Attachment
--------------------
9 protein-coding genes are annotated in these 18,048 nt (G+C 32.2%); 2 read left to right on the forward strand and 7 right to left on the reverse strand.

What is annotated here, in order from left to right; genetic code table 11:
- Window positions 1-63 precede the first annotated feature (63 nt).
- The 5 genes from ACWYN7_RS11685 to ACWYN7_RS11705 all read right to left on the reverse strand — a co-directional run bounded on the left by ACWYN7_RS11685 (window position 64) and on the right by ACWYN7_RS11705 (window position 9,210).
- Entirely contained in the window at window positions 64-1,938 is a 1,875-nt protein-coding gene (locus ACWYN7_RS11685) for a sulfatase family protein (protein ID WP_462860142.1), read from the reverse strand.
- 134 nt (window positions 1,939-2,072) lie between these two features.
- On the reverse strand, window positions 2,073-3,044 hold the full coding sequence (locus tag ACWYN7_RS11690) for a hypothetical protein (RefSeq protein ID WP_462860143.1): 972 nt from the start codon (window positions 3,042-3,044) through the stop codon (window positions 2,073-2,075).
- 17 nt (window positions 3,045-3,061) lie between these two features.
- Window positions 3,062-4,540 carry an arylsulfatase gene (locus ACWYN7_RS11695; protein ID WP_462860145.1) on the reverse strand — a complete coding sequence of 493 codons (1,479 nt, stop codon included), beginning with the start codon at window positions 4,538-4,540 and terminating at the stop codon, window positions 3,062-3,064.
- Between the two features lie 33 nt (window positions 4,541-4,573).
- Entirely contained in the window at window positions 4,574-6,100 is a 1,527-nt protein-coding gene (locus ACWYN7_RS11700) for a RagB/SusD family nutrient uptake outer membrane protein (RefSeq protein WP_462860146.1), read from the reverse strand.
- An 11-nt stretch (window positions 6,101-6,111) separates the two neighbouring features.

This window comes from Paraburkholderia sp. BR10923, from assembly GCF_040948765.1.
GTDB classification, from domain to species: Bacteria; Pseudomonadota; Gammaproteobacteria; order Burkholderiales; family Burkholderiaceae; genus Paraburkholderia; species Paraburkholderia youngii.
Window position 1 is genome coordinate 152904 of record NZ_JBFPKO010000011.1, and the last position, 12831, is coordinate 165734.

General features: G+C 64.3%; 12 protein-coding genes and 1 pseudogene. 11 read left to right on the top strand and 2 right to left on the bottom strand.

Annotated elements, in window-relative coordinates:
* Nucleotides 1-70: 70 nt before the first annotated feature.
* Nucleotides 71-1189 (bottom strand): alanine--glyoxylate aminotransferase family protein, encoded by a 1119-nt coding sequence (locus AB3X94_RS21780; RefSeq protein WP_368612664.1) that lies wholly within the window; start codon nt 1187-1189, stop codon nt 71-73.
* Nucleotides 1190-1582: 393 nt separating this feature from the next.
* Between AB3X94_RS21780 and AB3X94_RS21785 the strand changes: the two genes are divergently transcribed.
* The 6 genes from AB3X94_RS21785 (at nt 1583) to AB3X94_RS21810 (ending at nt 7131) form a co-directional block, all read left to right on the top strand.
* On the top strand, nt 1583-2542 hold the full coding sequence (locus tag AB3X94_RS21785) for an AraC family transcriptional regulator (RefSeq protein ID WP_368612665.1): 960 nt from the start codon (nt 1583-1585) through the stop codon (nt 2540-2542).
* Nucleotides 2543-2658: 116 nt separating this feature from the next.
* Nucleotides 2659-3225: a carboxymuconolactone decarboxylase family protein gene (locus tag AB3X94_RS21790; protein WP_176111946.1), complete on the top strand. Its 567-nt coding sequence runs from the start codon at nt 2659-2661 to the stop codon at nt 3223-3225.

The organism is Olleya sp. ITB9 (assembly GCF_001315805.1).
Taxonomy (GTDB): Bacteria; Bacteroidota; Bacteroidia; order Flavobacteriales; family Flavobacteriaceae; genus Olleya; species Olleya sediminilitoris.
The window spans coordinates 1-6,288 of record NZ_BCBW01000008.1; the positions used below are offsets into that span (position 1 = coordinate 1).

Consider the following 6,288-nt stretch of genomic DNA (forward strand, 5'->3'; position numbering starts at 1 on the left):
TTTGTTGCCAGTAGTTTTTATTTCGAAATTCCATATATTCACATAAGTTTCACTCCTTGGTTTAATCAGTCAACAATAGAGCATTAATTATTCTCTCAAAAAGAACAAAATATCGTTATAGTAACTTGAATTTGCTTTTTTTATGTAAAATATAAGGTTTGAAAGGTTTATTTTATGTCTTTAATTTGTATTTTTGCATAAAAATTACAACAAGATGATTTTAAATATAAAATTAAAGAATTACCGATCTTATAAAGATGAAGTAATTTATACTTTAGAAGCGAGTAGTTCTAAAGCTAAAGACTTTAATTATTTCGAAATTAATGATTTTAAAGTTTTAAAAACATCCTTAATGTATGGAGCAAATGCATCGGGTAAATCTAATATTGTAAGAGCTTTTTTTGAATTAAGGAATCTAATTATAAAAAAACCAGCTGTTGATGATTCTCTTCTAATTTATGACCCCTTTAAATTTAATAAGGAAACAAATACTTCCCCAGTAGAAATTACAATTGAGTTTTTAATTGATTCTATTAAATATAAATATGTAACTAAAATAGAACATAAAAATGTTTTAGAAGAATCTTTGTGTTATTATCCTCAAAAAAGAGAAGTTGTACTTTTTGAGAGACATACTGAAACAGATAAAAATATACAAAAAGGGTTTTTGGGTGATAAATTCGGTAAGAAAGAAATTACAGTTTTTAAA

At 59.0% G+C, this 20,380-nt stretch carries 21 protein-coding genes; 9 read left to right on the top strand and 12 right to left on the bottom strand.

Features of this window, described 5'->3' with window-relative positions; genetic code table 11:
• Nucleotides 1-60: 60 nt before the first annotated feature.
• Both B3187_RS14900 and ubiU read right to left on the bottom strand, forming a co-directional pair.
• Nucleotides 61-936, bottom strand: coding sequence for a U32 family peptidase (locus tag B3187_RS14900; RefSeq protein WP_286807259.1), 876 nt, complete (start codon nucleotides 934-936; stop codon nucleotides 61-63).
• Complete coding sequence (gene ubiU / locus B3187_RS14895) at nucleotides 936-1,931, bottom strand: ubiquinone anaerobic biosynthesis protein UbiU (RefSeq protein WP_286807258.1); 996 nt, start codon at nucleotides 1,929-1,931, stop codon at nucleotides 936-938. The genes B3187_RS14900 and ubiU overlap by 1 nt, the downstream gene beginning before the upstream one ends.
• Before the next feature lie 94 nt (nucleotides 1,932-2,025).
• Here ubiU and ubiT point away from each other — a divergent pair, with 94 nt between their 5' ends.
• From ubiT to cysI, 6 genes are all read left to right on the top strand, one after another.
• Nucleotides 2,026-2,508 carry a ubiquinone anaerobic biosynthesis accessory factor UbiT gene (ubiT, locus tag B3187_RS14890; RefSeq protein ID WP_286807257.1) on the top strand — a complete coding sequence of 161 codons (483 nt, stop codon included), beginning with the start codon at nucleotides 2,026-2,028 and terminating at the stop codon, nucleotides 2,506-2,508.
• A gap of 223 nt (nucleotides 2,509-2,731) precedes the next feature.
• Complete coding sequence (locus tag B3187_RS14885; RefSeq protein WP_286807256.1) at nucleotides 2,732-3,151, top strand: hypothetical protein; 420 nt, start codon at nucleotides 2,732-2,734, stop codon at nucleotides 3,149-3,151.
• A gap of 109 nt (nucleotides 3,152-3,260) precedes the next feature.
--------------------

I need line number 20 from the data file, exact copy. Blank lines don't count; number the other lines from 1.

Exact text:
* Nucleotides 1190-1582: 393 nt separating this feature from the next.